AVIANS is now an audiobook

The audiobook of Avians is finally here, and Grace Hood’s narration is excellent. I know because I proofed it on the way to Calgary this summer, in my spare hours there, and on the flight home. I’m sure the WestJet flight attendants thought I was the weirdest passenger, because whenever they’d offer me a drink or a snack, I’d have to pause my phone, wipe the tears from my eyes and take my earbuds out before answering.

Anyway, I figure the audiobook format is great for Avians, because the scenes are fairly short, so you can listen to one or two, or you can listen for an hour or more.

AVIANS First Edition Cover

Actually there’s nearly eleven hours of entertainment here, and apparently you can have it for free through Audible’s 30-day trial offer.

Links: Audible   Amazon   iTunes will be coming soon, and I’ll update when I have a link.

Oh, and if there’s anyone out there who reviews audiobooks, I’d love to hear from them, especially if they specialize in SF.

Drive: Portland

No need to travel today, so we took a scenic drive and visited a winery we know.

Plan A was to visit Multnomah Falls, but the signs were not auspicious. The digital signs on the interstate, that is. They were advising the overflow parking lot and shuttle at 11:00 this morning. Weekend, hot, holiday.

When we dithered over the time required to shuttle both ways with half-hour waits, a helpful park staffer recommended taking the old Columbia River Highway and visiting some of the other, less popular waterfalls. We did. It was lovely.


We caught up to bumper to bumper traffic at the Multnomah Falls area. Cars were parked all over the shoulder, and police were towing those that infringed on the white line at the side of the road. There were lots of these, as the shoulders are narrow, rocky and steeply sloped. We ate sandwiches in the traffic jam while we waited for the tow-truck to haul one off.

Then up the Columbia River to to cross the toll-bridge at Hood River, to pay a quick but pleasant visit to the Jacob Williams winery. For a change, we came back towards Portland on the Washington side of the river, and crossed back at Bridge of the Gods. Love the name.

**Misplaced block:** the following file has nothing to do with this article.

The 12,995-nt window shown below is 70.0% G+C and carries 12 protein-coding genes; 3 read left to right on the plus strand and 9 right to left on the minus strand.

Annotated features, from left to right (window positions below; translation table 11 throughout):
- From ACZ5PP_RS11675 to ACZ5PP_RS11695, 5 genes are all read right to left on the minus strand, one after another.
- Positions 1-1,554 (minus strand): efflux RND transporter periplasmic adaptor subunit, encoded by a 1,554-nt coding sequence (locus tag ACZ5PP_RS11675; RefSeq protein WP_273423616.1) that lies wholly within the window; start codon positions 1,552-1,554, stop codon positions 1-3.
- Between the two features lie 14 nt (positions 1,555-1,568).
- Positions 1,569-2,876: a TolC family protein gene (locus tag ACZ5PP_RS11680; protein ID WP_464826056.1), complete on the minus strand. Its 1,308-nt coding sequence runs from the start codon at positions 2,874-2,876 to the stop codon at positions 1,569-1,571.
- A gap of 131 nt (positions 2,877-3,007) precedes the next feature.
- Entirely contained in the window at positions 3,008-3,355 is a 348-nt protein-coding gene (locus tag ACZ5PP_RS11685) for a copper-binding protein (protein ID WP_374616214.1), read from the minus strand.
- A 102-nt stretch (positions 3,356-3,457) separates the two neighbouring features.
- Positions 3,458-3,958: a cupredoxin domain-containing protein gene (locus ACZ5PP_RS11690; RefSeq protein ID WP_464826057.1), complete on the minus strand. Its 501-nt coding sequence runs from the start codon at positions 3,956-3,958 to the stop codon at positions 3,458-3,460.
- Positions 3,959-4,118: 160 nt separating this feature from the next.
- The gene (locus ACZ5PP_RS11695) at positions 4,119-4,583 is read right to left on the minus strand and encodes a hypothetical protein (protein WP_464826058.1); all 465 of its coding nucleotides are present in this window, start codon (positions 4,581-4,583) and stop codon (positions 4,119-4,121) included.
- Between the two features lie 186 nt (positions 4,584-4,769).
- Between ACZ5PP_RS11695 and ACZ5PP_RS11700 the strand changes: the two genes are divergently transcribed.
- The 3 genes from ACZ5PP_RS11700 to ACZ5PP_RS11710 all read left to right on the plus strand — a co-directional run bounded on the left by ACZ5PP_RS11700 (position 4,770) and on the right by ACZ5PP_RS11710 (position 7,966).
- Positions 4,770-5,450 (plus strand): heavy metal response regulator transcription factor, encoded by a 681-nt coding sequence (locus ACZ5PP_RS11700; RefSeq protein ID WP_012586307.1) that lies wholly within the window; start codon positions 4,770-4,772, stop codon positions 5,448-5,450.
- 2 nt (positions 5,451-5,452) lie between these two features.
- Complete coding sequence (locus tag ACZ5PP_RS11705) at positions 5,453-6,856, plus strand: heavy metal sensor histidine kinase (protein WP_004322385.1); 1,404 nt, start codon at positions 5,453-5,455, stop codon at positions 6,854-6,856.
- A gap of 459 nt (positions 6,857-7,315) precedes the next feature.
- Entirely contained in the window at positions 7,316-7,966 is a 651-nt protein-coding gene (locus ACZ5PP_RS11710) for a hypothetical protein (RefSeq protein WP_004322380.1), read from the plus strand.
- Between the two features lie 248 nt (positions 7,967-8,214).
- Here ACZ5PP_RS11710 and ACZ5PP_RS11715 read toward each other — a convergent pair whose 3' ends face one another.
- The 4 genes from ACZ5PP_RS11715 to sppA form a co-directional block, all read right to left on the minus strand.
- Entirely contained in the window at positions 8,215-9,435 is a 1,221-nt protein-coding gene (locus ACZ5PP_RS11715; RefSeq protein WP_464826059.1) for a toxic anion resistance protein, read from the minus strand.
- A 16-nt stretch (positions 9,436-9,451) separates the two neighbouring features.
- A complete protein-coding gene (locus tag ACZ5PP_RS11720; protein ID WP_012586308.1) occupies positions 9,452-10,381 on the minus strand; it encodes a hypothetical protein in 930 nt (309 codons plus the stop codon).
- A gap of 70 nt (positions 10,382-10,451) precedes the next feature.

Returned for a second dinner at Bistro 23. We perplexed the staff by eating on the patio despite the heat. At least we didn’t have to worry about the pizza getting cold.

Tomorrow, back to Seattle.

A to Z Challenge Afterthoughts

A-to-Z Reflection [2016]I stumbled across the A to Z Challenge this year through one of the blogs I follow. I immediately realized it was a perfect opportunity to try out my SF Writer’s Glossary of Alternative Aviation. I’m planning to take The Glossary to some SF conventions as a presentation, and I wanted a chance to refine and run through my topics. The A to Z Challenge was ideal for that, and I found stronger entries for many letters of the alphabet. For instance, I only hit on Nuclear Powered Aircraft and Rotastat as I prepped for the Challenge.

Because my posts were short, I didn’t have a lot of headaches getting ready. I knew nearly all my topics ahead of time and I had most of the posts roughed out before April began. Then I just I touched them up a day or two in advance. That usually included adding external links for the curious to see more info and pictures of each uncommon type of flying machine in the glossary.

As a newbie, I made two mistakes: I forgot to include a topic code in my entry’s title listing, and I missed the deadline for the theme reveal. Either of those could have cut into my potential traffic.

On a day to day basis, the Challenge sent a steady trickle of visitors my way, but where it really made a difference was in the monthly stats: they took a big jump for April. I also got a few nice comments, and a lot of likes. Special thanks to AJ Vosse, who read and liked all 26 of my Challenge posts. That kind of support made it fun every day.

I have one or two ideas for next year. I’d quite like to do famous aviators. I love the idea of starting with Alcock and Brown, who flew across the Atlantic before Lindberg, although I don’t know how I turn that into two posts. I’m stumped for X, so it may not happen. Or I might do SF Worlds: Arrakis, Bajor, Coruscant…  we’ll see.



Titanium Hiking Staff II

Back in March, I constructed a titanium hiking staff. Click here to see the original post. Basically, it’s a five foot length of 1″ titanium tubing from Online Metals, filled with survival equipment and first aid supplies and capped at the ends. I’ve put a lot of miles on it since then and I recently stripped it down to make some minor improvements.